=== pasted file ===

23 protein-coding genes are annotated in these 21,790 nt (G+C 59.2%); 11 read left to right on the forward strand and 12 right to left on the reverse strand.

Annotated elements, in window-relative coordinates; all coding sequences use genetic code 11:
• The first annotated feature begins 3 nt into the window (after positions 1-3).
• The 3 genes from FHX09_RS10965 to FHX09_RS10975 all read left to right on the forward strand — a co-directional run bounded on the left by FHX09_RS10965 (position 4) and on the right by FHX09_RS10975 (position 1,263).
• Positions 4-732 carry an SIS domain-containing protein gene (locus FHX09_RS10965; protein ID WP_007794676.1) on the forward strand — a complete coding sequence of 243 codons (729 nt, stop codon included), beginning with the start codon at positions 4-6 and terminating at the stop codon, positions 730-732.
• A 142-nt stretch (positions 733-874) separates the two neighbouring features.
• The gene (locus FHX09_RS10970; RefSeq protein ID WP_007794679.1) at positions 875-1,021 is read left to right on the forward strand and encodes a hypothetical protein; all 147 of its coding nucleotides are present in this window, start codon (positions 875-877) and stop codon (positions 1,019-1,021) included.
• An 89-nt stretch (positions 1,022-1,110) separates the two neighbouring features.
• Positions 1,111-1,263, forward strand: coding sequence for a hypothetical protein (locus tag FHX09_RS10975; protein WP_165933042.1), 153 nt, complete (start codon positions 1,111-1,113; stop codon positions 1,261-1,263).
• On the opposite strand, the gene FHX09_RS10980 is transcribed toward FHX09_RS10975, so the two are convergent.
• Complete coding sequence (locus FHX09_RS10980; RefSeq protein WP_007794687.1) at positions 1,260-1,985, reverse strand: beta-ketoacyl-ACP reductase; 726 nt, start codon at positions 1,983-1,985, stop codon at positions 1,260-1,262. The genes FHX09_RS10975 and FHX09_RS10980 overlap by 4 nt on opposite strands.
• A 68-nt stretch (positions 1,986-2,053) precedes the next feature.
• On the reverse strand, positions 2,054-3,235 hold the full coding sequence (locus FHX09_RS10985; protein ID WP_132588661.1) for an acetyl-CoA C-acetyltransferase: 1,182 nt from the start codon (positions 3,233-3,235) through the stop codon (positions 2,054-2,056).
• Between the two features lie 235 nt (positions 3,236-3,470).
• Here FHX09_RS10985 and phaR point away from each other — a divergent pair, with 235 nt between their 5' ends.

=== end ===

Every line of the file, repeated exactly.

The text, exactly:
23 protein-coding genes are annotated in these 21,790 nt (G+C 59.2%); 11 read left to right on the forward strand and 12 right to left on the reverse strand.

Annotated elements, in window-relative coordinates; all coding sequences use genetic code 11:
• The first annotated feature begins 3 nt into the window (after positions 1-3).
• The 3 genes from FHX09_RS10965 to FHX09_RS10975 all read left to right on the forward strand — a co-directional run bounded on the left by FHX09_RS10965 (position 4) and on the right by FHX09_RS10975 (position 1,263).
• Positions 4-732 carry an SIS domain-containing protein gene (locus FHX09_RS10965; protein ID WP_007794676.1) on the forward strand — a complete coding sequence of 243 codons (729 nt, stop codon included), beginning with the start codon at positions 4-6 and terminating at the stop codon, positions 730-732.
• A 142-nt stretch (positions 733-874) separates the two neighbouring features.
• The gene (locus FHX09_RS10970; RefSeq protein ID WP_007794679.1) at positions 875-1,021 is read left to right on the forward strand and encodes a hypothetical protein; all 147 of its coding nucleotides are present in this window, start codon (positions 875-877) and stop codon (positions 1,019-1,021) included.
• An 89-nt stretch (positions 1,022-1,110) separates the two neighbouring features.
• Positions 1,111-1,263, forward strand: coding sequence for a hypothetical protein (locus tag FHX09_RS10975; protein WP_165933042.1), 153 nt, complete (start codon positions 1,111-1,113; stop codon positions 1,261-1,263).
• On the opposite strand, the gene FHX09_RS10980 is transcribed toward FHX09_RS10975, so the two are convergent.
• Complete coding sequence (locus FHX09_RS10980; RefSeq protein WP_007794687.1) at positions 1,260-1,985, reverse strand: beta-ketoacyl-ACP reductase; 726 nt, start codon at positions 1,983-1,985, stop codon at positions 1,260-1,262. The genes FHX09_RS10975 and FHX09_RS10980 overlap by 4 nt on opposite strands.
• A 68-nt stretch (positions 1,986-2,053) precedes the next feature.
• On the reverse strand, positions 2,054-3,235 hold the full coding sequence (locus FHX09_RS10985; protein ID WP_132588661.1) for an acetyl-CoA C-acetyltransferase: 1,182 nt from the start codon (positions 3,233-3,235) through the stop codon (positions 2,054-2,056).
• Between the two features lie 235 nt (positions 3,236-3,470).
• Here FHX09_RS10985 and phaR point away from each other — a divergent pair, with 235 nt between their 5' ends.